Percent who say that their state’s public college and university
go in the direct opposite of what system needs to be fundamentally overhauled:
the Legislature wants. It almost 54% 48%
seems like in spite.” 39%
—State legislator interviewed
for Squeeze Play 1993 1998 2007
As it turns out, this is a perception held by more Figure 15.
than half of Americans. The percentage of Americans
who say that their state’s higher education system More than half say colleges could spend less
money and still maintain quality.
should be overhauled has increased in the last 10 years.
Do you believe that if colleges cut budgets too much
At the time of our survey, that belief had not reached to lower tuition, the quality of an education will suffer,
the peak level seen during the recession years or do you believe that colleges could spend a lot less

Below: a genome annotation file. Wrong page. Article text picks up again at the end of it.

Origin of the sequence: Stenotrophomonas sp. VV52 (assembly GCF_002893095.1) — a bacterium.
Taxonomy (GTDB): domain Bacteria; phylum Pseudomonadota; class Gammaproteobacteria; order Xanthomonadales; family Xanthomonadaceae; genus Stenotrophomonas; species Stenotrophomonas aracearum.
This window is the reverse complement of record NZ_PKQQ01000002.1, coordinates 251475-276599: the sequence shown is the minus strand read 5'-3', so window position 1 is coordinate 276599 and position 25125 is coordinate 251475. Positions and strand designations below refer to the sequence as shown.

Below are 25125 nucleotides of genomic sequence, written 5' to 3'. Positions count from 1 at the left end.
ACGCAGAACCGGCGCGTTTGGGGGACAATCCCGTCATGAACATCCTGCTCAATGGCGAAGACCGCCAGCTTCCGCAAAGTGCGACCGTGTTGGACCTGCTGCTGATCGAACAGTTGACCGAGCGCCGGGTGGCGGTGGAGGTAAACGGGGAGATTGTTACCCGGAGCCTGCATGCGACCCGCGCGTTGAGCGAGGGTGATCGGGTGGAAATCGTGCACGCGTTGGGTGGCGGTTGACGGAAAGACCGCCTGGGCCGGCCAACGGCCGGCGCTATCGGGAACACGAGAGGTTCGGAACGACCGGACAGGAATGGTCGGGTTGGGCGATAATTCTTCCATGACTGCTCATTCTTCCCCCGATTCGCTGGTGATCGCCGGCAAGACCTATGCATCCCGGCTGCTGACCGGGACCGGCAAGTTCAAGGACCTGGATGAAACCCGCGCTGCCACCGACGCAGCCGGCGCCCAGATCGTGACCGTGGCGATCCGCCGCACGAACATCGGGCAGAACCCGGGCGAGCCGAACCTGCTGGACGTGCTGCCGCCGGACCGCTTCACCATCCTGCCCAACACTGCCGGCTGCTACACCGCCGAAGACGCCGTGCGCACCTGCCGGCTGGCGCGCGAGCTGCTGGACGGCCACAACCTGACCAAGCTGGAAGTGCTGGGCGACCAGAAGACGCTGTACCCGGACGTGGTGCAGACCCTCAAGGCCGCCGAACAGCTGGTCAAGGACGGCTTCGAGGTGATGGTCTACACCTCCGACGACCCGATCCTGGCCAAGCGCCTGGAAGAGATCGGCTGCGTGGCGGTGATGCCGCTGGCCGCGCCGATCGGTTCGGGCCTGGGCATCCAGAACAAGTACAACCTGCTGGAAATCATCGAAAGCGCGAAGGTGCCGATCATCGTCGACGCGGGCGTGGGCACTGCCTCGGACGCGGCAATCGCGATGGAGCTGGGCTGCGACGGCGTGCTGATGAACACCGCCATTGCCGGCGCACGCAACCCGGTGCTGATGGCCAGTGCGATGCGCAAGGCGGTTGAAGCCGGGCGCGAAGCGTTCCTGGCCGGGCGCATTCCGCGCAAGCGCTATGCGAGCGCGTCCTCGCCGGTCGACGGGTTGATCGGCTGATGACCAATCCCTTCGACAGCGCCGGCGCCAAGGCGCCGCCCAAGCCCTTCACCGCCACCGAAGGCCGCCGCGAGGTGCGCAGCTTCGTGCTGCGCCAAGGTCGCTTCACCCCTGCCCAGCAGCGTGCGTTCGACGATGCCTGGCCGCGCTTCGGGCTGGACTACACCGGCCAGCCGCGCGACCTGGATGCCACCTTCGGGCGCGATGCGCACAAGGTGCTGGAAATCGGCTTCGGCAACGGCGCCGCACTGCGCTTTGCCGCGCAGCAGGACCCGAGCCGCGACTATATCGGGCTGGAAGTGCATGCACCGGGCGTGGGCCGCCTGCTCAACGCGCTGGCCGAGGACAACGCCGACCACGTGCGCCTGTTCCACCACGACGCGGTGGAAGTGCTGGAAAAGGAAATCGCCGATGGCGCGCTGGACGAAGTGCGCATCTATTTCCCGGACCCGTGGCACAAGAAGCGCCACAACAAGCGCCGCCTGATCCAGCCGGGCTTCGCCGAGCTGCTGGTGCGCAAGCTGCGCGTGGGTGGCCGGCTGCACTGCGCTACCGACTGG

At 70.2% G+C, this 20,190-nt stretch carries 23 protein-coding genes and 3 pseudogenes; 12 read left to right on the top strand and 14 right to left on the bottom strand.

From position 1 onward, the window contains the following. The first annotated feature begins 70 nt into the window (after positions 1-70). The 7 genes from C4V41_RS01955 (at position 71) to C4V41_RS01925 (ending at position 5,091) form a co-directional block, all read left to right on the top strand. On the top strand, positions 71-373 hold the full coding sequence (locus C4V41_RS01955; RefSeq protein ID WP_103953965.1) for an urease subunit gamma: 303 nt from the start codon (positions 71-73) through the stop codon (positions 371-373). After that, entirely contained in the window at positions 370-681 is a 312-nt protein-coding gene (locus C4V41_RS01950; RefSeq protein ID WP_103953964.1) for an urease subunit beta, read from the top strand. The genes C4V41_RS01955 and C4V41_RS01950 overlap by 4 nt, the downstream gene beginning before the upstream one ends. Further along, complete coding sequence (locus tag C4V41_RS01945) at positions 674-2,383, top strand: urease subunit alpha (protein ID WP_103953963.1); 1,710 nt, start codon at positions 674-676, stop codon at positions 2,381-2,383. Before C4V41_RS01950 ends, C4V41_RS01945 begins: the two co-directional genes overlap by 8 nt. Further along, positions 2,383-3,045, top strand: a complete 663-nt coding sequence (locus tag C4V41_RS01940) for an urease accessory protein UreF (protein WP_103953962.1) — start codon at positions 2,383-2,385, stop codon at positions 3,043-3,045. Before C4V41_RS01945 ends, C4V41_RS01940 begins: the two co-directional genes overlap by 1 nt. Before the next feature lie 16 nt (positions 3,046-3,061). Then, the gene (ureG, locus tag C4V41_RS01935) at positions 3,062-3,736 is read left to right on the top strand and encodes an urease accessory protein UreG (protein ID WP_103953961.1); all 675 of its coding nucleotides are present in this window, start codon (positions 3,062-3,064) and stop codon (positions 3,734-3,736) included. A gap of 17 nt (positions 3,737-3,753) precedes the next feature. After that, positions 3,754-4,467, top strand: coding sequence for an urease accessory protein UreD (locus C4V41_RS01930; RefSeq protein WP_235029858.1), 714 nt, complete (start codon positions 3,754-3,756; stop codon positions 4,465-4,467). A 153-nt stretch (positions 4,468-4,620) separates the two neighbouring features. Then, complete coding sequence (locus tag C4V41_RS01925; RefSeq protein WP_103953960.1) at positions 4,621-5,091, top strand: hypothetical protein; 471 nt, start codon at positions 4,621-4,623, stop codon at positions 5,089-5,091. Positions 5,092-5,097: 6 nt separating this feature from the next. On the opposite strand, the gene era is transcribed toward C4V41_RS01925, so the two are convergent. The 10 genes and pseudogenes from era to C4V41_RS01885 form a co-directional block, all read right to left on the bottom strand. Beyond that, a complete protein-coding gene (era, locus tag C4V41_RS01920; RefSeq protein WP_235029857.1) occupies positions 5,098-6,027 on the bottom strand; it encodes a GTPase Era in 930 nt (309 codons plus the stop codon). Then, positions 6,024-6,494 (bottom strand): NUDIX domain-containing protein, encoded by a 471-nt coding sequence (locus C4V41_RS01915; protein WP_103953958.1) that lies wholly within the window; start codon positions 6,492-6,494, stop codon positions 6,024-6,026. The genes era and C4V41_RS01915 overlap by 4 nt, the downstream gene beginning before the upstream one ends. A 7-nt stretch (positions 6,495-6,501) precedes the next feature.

of the early 1990s, but with all of the recent talk and still maintain a high quality of education?
of recession in early 2008, the number may have
climbed even higher (see Figure 14 on page 6).
56% Colleges could spend a lot less
The public also has little sympathy for
the difficulties that colleges face. A majority believes 40% The quality of education will suffer
colleges could spend less money while still maintaining
quality (see Figure 15), and also believes that colleges 4% Don’t know
could take in more students without raising prices
or lowering quality (see Figure 16).
Preliminary interviews with legislators
and business leaders also reveal a growing impatience
both with rising prices and with a perceived lack Most Americans say colleges could take in “a lot more
of flexibility and accountability in colleges students” without affecting quality or increasing prices.